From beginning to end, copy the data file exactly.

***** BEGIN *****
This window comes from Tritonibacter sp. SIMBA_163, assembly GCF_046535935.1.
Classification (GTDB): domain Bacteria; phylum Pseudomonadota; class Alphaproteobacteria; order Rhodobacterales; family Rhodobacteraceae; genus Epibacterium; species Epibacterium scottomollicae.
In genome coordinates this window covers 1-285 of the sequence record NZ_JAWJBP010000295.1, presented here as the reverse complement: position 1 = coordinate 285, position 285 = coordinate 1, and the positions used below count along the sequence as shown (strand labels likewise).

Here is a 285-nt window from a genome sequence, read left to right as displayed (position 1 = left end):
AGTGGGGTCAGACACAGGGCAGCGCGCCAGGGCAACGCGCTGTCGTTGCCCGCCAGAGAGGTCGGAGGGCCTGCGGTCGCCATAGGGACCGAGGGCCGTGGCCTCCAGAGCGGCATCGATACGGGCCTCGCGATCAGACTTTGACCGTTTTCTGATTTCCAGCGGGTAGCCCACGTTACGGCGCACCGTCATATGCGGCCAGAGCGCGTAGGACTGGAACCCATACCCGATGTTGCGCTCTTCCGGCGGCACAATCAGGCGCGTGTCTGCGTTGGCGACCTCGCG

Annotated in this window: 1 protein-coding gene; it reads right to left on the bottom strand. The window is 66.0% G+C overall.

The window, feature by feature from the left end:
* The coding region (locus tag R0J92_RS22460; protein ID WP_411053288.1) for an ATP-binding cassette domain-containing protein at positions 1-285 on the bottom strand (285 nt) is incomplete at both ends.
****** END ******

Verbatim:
This window comes from Tritonibacter sp. SIMBA_163, assembly GCF_046535935.1.
Classification (GTDB): domain Bacteria; phylum Pseudomonadota; class Alphaproteobacteria; order Rhodobacterales; family Rhodobacteraceae; genus Epibacterium; species Epibacterium scottomollicae.
In genome coordinates this window covers 1-285 of the sequence record NZ_JAWJBP010000295.1, presented here as the reverse complement: position 1 = coordinate 285, position 285 = coordinate 1, and the positions used below count along the sequence as shown (strand labels likewise).

Here is a 285-nt window from a genome sequence, read left to right as displayed (position 1 = left end):
AGTGGGGTCAGACACAGGGCAGCGCGCCAGGGCAACGCGCTGTCGTTGCCCGCCAGAGAGGTCGGAGGGCCTGCGGTCGCCATAGGGACCGAGGGCCGTGGCCTCCAGAGCGGCATCGATACGGGCCTCGCGATCAGACTTTGACCGTTTTCTGATTTCCAGCGGGTAGCCCACGTTACGGCGCACCGTCATATGCGGCCAGAGCGCGTAGGACTGGAACCCATACCCGATGTTGCGCTCTTCCGGCGGCACAATCAGGCGCGTGTCTGCGTTGGCGACCTCGCG

Annotated in this window: 1 protein-coding gene; it reads right to left on the bottom strand. The window is 66.0% G+C overall.

The window, feature by feature from the left end:
* The coding region (locus tag R0J92_RS22460; protein ID WP_411053288.1) for an ATP-binding cassette domain-containing protein at positions 1-285 on the bottom strand (285 nt) is incomplete at both ends.